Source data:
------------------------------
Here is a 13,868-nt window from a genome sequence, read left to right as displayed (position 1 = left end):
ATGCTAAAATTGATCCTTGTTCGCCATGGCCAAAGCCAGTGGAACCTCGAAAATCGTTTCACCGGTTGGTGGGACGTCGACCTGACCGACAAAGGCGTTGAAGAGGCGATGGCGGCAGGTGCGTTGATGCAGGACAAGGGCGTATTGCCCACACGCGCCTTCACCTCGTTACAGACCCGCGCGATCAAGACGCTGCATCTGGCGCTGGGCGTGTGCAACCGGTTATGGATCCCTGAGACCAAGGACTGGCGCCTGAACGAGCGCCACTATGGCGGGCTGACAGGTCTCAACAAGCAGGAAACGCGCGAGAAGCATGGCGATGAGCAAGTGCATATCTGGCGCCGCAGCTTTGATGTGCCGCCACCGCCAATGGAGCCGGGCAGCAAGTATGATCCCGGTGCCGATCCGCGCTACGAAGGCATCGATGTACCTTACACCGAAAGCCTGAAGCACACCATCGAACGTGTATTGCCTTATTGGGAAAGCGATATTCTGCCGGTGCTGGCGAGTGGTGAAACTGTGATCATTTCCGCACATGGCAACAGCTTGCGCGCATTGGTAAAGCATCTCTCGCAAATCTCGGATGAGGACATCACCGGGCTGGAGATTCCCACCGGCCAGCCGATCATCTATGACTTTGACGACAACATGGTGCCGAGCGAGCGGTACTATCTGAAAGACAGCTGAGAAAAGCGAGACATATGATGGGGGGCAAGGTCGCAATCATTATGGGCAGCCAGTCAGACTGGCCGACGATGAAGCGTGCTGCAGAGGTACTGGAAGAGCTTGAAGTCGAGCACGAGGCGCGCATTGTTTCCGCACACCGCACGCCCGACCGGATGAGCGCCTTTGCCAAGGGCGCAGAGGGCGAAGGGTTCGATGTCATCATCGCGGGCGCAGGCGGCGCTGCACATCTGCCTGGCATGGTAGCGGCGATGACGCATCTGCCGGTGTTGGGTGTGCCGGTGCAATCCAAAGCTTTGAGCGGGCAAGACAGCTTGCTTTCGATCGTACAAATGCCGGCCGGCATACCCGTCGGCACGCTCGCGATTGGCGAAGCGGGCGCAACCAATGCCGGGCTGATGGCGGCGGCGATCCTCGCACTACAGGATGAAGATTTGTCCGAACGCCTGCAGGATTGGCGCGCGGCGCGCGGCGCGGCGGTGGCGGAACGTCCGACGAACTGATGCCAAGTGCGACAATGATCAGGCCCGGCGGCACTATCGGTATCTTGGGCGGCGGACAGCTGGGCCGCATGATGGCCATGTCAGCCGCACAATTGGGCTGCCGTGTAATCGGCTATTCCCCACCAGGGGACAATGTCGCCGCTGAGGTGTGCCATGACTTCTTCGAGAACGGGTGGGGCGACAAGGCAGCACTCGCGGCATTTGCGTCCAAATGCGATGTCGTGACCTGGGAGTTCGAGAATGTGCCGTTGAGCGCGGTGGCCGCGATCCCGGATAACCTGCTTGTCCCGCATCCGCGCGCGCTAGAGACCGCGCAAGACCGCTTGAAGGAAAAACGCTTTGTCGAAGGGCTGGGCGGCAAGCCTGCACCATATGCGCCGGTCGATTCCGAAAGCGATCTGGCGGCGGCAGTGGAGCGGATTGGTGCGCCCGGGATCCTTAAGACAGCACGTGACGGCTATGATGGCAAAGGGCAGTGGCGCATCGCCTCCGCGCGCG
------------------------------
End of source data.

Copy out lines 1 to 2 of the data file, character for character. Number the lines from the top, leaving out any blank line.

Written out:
Here is a 13,868-nt window from a genome sequence, read left to right as displayed (position 1 = left end):
ATGCTAAAATTGATCCTTGTTCGCCATGGCCAAAGCCAGTGGAACCTCGAAAATCGTTTCACCGGTTGGTGGGACGTCGACCTGACCGACAAAGGCGTTGAAGAGGCGATGGCGGCAGGTGCGTTGATGCAGGACAAGGGCGTATTGCCCACACGCGCCTTCACCTCGTTACAGACCCGCGCGATCAAGACGCTGCATCTGGCGCTGGGCGTGTGCAACCGGTTATGGATCCCTGAGACCAAGGACTGGCGCCTGAACGAGCGCCACTATGGCGGGCTGACAGGTCTCAACAAGCAGGAAACGCGCGAGAAGCATGGCGATGAGCAAGTGCATATCTGGCGCCGCAGCTTTGATGTGCCGCCACCGCCAATGGAGCCGGGCAGCAAGTATGATCCCGGTGCCGATCCGCGCTACGAAGGCATCGATGTACCTTACACCGAAAGCCTGAAGCACACCATCGAACGTGTATTGCCTTATTGGGAAAGCGATATTCTGCCGGTGCTGGCGAGTGGTGAAACTGTGATCATTTCCGCACATGGCAACAGCTTGCGCGCATTGGTAAAGCATCTCTCGCAAATCTCGGATGAGGACATCACCGGGCTGGAGATTCCCACCGGCCAGCCGATCATCTATGACTTTGACGACAACATGGTGCCGAGCGAGCGGTACTATCTGAAAGACAGCTGAGAAAAGCGAGACATATGATGGGGGGCAAGGTCGCAATCATTATGGGCAGCCAGTCAGACTGGCCGACGATGAAGCGTGCTGCAGAGGTACTGGAAGAGCTTGAAGTCGAGCACGAGGCGCGCATTGTTTCCGCACACCGCACGCCCGACCGGATGAGCGCCTTTGCCAAGGGCGCAGAGGGCGAAGGGTTCGATGTCATCATCGCGGGCGCAGGCGGCGCTGCACATCTGCCTGGCATGGTAGCGGCGATGACGCATCTGCCGGTGTTGGGTGTGCCGGTGCAATCCAAAGCTTTGAGCGGGCAAGACAGCTTGCTTTCGATCGTACAAATGCCGGCCGGCATACCCGTCGGCACGCTCGCGATTGGCGAAGCGGGCGCAACCAATGCCGGGCTGATGGCGGCGGCGATCCTCGCACTACAGGATGAAGATTTGTCCGAACGCCTGCAGGATTGGCGCGCGGCGCGCGGCGCGGCGGTGGCGGAACGTCCGACGAACTGATGCCAAGTGCGACAATGATCAGGCCCGGCGGCACTATCGGTATCTTGGGCGGCGGACAGCTGGGCCGCATGATGGCCATGTCAGCCGCACAATTGGGCTGCCGTGTAATCGGCTATTCCCCACCAGGGGACAATGTCGCCGCTGAGGTGTGCCATGACTTCTTCGAGAACGGGTGGGGCGACAAGGCAGCACTCGCGGCATTTGCGTCCAAATGCGATGTCGTGACCTGGGAGTTCGAGAATGTGCCGTTGAGCGCGGTGGCCGCGATCCCGGATAACCTGCTTGTCCCGCATCCGCGCGCGCTAGAGACCGCGCAAGACCGCTTGAAGGAAAAACGCTTTGTCGAAGGGCTGGGCGGCAAGCCTGCACCATATGCGCCGGTCGATTCCGAAAGCGATCTGGCGGCGGCAGTGGAGCGGATTGGTGCGCCCGGGATCCTTAAGACAGCACGTGACGGCTATGATGGCAAAGGGCAGTGGCGCATCGCCTCCGCGCGCG